For Douglas Rand, co-owner of two restaurants in Volusia County with his wife, Lillian, there are still questions about how the transition will work.
“I’m not sure what it really means to us,” Rand said. “He (DeSantis) didn’t say anything about reducing social distancing or the mask thing and, to me, that’s the biggest thing we face. How can you open at 100% and keep people 6 feet apart?”
The Rands own and operate Billy’s Tap Room & Grill, a longtime fixture on East Granada Boulevard in Ormond Beach, and Doug & Lil’s Potato Patch, a diner on South Woodland Boulevard in DeLand. With its capacity of 150 customers, expanding service at Billy’s will be easier than at the 58-seat diner, Rand said.
“At the small restaurant, I have to turn tables and that’s where my sales are down more,” said Rand, who still called the governor’s announcement “a step in the right direction.”
“I think it will establish confidence for people to get out of the house more because of what DeSantis said and that’s the positive about it from my perspective,” he said.
The order also prohibits local governments from collecting fines stemming from such pandemic-related mandates as mask requirements. It wasn’t immediately clear whether removing this threat will undermine local mask policies that are in place in most of Florida’s urban areas.
In Orange City, city officials on Friday were unclear how the governor's announcement would affect the city's mask ordinance.
"The answer right now is that we don't know," said Danielle Fitzpatrick, Orange City spokeswoman. "Our legal counsel is reviewing the governor's executive order."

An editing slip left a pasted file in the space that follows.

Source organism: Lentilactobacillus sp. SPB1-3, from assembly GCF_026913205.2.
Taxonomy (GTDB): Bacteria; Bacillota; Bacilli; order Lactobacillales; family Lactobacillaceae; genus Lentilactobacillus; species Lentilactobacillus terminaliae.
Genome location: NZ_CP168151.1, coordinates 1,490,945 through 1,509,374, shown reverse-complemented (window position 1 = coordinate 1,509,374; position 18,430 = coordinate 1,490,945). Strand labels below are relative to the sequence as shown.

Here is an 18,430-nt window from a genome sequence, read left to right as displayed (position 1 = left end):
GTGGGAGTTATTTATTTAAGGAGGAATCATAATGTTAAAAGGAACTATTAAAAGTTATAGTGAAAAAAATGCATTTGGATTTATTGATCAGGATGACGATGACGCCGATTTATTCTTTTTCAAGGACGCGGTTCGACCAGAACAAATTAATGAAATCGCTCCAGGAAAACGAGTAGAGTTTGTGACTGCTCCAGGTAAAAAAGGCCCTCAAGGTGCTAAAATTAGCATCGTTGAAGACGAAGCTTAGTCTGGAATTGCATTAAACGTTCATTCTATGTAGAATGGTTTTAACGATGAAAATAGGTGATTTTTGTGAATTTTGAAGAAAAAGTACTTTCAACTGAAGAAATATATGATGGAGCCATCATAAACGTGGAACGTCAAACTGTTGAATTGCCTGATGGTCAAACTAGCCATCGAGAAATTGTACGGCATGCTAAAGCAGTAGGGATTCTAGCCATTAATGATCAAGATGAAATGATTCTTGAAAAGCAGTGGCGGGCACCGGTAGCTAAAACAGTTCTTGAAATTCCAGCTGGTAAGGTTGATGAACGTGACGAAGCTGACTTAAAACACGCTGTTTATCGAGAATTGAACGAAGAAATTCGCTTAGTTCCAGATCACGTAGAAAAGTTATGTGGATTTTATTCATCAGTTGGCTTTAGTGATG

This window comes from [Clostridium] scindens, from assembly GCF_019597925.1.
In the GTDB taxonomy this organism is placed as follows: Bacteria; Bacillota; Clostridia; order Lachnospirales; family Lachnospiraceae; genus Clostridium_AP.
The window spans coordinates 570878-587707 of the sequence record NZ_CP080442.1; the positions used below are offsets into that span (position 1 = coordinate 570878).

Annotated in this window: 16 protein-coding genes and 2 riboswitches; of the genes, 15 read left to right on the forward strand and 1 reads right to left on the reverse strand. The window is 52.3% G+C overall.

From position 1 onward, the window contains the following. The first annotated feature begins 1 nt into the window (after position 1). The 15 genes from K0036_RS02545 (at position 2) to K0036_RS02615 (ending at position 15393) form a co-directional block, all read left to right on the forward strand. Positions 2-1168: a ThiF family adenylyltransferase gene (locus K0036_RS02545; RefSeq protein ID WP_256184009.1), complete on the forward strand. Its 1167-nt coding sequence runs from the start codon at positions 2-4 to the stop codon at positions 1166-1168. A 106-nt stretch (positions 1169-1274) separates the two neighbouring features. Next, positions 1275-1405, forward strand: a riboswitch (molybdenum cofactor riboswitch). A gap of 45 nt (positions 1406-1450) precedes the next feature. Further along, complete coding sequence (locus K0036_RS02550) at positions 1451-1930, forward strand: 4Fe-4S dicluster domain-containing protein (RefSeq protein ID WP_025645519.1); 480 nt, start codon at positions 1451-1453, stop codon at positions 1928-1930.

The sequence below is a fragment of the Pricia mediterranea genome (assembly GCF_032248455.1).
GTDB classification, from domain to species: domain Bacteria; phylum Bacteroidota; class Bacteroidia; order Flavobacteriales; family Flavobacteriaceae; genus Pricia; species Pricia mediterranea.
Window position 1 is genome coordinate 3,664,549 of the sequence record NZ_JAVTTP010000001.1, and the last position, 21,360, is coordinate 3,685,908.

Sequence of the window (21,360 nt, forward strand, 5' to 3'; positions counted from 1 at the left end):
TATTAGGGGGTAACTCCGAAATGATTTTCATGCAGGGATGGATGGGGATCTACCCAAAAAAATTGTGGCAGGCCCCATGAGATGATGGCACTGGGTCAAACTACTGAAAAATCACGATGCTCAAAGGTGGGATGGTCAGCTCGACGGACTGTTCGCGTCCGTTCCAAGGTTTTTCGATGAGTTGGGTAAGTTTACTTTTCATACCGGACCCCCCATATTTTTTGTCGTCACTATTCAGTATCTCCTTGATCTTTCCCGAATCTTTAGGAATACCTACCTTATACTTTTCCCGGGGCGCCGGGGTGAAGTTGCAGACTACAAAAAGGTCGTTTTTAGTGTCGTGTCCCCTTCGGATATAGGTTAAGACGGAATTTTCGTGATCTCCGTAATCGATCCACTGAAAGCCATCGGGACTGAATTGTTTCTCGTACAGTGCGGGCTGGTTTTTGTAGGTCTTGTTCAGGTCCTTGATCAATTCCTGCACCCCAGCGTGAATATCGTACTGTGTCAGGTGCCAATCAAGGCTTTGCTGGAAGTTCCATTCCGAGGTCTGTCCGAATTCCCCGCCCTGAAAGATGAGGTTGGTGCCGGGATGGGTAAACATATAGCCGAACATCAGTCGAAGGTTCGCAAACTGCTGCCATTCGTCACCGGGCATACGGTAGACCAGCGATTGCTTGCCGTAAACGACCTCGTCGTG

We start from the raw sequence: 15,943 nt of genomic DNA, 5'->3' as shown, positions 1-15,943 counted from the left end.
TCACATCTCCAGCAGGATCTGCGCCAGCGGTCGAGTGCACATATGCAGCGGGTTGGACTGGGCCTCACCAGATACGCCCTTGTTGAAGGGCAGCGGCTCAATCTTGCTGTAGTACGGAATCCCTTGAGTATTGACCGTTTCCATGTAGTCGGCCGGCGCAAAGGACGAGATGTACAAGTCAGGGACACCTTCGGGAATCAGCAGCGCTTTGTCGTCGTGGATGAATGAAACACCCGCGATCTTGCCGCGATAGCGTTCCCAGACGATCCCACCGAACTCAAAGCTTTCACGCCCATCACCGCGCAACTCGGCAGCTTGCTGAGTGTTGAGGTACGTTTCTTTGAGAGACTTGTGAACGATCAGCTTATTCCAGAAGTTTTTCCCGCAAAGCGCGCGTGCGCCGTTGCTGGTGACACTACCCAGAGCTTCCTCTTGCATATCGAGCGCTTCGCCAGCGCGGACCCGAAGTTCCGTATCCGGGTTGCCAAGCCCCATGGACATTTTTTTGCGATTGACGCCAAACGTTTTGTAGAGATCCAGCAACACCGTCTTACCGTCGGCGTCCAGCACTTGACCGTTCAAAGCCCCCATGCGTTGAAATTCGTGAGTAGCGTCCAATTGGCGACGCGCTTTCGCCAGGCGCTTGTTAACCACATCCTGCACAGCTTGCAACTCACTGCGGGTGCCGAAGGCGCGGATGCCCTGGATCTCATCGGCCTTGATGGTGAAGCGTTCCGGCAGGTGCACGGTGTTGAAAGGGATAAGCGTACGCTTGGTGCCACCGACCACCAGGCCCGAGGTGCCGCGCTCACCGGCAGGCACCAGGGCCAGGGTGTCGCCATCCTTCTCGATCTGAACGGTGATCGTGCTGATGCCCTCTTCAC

In Daytona Beach, city spokeswoman Susan Cerbone said she forwarded questions about the impact of the governor’s order on the city’s mask mandate to the city attorney’s office. The city’s mask ordinance adopted this summer also includes potential fines for those who don’t comply.
"Our city attorney hasn’t seen the executive order yet, but it’s our understanding that the governor’s order will preempt the city’s imposition of penalties for not wearing masks," Cerbone said.
In DeLand, the city attorney is reviewing the impact of the governor’s new executive order on the city’s mask mandate, said Chris Graham, city spokesman.
DeLand’s ordinance, adopted this summer, includes fines for those who don’t comply, an action now prohibited by the governor’s order.
“As far as we know, it doesn’t preclude us from having a mandate in place, it just precludes us from being able to impose a fine,” Graham said. “We haven’t handed out any fines before this, so as far as we’re concerned, it's going to be status quo. Right now, people need to wear masks if they go indoors and or into any business.”
Some epidemiologists said DeSantis is wrong to push forward with Phase 3.
“I think that’s an extraordinarily stupid move,” said Dr. Ira Longini, a biostatistician and epidemiologist at the University of Florida.